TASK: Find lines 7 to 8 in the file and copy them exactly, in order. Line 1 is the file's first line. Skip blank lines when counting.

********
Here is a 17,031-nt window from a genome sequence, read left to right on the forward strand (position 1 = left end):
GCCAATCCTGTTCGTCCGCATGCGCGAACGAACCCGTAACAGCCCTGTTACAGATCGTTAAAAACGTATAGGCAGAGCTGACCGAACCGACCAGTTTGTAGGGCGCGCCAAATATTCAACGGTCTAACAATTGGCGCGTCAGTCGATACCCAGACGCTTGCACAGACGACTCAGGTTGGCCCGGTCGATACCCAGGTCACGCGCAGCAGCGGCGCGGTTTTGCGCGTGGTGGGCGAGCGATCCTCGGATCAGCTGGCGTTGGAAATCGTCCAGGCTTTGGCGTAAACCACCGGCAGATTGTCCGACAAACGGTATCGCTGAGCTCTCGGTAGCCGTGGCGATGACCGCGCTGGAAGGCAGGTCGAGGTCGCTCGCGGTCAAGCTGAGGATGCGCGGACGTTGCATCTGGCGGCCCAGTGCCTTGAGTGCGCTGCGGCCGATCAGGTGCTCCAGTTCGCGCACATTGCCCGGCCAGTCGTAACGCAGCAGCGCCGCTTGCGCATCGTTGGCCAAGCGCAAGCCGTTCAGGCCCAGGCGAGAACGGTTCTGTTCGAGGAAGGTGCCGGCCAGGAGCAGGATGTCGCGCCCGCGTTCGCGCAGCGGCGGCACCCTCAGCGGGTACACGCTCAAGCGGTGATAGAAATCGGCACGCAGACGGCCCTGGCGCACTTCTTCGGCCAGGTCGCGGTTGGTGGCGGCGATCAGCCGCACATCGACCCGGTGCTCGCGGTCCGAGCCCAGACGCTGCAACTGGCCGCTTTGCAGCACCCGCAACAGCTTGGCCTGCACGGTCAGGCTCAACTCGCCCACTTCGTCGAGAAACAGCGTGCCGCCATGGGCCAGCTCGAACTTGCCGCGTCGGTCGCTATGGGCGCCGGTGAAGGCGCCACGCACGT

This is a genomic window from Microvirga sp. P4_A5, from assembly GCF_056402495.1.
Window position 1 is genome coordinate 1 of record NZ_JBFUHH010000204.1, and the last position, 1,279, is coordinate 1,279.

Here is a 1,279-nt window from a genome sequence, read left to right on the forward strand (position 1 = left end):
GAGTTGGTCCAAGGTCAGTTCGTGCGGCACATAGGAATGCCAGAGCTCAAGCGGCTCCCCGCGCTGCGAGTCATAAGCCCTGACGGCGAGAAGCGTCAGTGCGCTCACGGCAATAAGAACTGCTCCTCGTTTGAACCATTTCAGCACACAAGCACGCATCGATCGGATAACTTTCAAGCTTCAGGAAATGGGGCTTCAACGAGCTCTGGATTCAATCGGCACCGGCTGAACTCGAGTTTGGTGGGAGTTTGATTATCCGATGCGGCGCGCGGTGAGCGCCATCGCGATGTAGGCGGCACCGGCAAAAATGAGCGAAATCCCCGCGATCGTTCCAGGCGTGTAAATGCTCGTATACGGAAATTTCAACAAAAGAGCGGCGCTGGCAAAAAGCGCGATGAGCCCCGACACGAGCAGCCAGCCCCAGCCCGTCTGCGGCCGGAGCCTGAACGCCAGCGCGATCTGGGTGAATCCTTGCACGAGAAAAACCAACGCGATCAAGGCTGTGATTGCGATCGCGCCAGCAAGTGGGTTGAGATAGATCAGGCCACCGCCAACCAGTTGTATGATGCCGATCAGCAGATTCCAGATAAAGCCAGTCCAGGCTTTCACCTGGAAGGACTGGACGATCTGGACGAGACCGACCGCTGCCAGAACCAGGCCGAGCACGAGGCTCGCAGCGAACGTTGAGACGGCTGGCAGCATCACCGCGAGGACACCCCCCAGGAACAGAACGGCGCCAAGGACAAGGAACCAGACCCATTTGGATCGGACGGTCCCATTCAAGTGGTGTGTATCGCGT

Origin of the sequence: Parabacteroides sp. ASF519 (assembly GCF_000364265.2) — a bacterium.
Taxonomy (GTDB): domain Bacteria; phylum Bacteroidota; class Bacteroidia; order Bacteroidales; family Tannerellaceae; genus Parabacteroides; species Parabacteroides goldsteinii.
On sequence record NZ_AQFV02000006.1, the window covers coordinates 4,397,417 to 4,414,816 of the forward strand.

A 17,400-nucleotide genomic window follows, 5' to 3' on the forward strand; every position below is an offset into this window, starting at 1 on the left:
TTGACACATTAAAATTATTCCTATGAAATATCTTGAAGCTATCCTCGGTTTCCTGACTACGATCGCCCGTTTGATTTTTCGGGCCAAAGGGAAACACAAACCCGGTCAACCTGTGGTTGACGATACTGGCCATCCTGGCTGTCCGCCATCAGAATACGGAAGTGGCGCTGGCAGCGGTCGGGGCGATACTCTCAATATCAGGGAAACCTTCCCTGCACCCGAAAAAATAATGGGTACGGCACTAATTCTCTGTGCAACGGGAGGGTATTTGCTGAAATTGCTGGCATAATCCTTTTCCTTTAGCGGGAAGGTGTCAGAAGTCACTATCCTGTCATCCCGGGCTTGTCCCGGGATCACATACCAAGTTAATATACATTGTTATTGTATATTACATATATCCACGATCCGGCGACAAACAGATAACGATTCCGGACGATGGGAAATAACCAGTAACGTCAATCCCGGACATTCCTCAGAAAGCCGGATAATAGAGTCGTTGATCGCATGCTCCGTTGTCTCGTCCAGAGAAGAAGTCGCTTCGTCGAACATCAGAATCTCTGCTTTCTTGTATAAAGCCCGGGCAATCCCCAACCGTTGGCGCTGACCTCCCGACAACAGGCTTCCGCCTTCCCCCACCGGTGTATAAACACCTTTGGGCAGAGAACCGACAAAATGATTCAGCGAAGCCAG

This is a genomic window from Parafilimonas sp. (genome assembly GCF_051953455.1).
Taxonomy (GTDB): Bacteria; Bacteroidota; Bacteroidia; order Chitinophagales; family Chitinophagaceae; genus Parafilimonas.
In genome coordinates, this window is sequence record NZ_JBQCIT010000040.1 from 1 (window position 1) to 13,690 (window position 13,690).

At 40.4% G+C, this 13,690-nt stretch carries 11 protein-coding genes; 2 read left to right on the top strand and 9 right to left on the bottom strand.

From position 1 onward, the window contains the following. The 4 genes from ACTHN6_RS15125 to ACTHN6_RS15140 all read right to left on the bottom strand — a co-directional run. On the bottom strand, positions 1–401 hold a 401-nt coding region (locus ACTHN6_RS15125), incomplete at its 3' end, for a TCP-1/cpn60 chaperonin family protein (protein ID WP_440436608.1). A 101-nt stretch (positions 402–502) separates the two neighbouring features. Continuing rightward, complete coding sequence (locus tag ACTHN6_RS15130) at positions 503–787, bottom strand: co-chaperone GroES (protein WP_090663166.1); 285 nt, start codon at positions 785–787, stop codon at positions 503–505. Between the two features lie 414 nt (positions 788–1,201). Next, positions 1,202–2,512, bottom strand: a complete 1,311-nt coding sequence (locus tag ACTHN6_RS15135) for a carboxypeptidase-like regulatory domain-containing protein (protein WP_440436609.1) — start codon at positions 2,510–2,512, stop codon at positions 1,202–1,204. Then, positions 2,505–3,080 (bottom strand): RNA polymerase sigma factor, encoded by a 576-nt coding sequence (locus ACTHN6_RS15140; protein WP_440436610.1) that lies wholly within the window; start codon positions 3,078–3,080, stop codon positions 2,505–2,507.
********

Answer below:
Origin of the sequence: Parabacteroides sp. ASF519 (assembly GCF_000364265.2) — a bacterium.
Taxonomy (GTDB): domain Bacteria; phylum Bacteroidota; class Bacteroidia; order Bacteroidales; family Tannerellaceae; genus Parabacteroides; species Parabacteroides goldsteinii.